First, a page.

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2007.gmc.yukon.20029928_T.jpgRising gas prices may be causing a reduction in driving. That makes sense. What doesn't is the news that in spite of increasing pain at the pump, SUV sales are on the upswing.

This, from the San Francisco Chronicle:

The numbers for large SUVs rose nearly 6 percent in the first quarter of2007, and the April figures were up 25 percent from April 2006, according toautomakers' statistics provided by Edmunds.com, an automotive research Website.

The bigger the guzzler, the better the numbers. Sales of GMC's Yukon XLwere up a whopping 72 percent last month, and the totals for its Chevroletsister, the Suburban, rose 38 percent. Topping off the tank on either one cancost as much as $120.

The turnaround comes after a 24 percent drop in SUV sales from the firstquarter of 2004 to the same period of 2006. One explanation for the renewedinterest is that U.S. automakers are selling a more modern fleet of SUVs, someof which consume moderately less gas than their predecessors.

So who's buying these things? And how do they justify their purchases to themselves?

A typical SUV buyer is Dr. Reginald Fulford, an El Cerrito orthodontistwho recently bought an old-fashioned Ford Expedition. It weighs a bit more than6,200 pounds, is nearly 3 feet longer than a sedan and, on a good day, getsabout 14 miles per gallon.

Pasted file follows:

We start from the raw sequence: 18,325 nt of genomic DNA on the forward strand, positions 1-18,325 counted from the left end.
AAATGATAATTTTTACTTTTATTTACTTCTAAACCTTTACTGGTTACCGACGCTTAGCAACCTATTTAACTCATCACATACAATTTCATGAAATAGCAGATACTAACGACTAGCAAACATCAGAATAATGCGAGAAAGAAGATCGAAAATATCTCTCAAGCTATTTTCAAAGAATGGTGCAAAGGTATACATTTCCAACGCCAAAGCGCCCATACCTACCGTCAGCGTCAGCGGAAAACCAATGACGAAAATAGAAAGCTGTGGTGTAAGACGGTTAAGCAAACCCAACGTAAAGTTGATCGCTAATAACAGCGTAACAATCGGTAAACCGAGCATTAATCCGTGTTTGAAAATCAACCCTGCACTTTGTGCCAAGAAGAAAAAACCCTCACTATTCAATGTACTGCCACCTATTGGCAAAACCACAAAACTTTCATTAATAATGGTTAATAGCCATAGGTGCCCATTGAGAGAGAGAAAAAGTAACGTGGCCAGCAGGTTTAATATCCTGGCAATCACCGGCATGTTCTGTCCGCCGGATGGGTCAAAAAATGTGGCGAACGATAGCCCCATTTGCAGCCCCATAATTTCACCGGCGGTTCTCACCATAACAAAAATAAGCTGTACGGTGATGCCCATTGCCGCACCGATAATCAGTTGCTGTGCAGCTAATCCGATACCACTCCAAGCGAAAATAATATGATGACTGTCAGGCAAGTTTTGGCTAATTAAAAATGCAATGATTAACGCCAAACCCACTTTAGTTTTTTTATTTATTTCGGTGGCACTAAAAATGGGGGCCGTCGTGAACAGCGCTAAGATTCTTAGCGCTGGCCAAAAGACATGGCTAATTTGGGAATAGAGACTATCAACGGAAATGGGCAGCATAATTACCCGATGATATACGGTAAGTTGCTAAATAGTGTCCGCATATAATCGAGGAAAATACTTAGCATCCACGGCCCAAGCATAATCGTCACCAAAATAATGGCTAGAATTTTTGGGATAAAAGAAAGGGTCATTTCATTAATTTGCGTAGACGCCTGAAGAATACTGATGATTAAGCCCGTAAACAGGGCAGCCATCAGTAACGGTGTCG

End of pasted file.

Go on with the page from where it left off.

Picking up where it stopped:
He knows that to some people, especially in the greener-than-thou BayArea, he's something of a pariah. Occasionally he finds that someone has left aslip of paper under his wiper blade, asking him to buy a smaller car.

Actually, he has a smaller car, a 1997 Nissan Maxima, that he uses forsome local runs because he knows the Expedition is a big, gas-guzzling vehicle.

Nonetheless, Fulford says there are many reasons why he bought theExpedition.

"I'm 6 feet 4 inches and I weigh 250 pounds, so for me, it's a comfortthing," he said. "It's a comfortable and convenient vehicle. I have a son whois 4 and a daughter who is 16, and we use the SUV to haul kids around, takethem to parties. We use it to go to the mountains and we pull a water-skiingboat behind it."

Fulford says he loves the car because of "all the functional aspects" ofit, and his wife loves it "because of all the nice amenities," such as heatedleather seats.

"It would be nice if they could get this fuel thing together," Fulfordsaid of the Expedition's comparatively miserable gas mileage. "And as a citizenof the United States, I'm concerned about global warming. It's not that I don'tconsider those things. We try to do as much as we can. We try not to drive thatfar."

An analyst at Edmunds.com remarks, "We've always said that large SUVs are never going the way of the dodo." Perhaps their owners are.

Meanwhile in Los Angeles, Mayor Antonio Villaraigoso, who recently attended the C40 Large Cities Climate Summit, arrived in a chartered bus at a press event touting the city's efforts to stop global warming...and left in nothing less than a GMC Yukon. Somebody ought to tell the mayor those things are awfully hard to hide.

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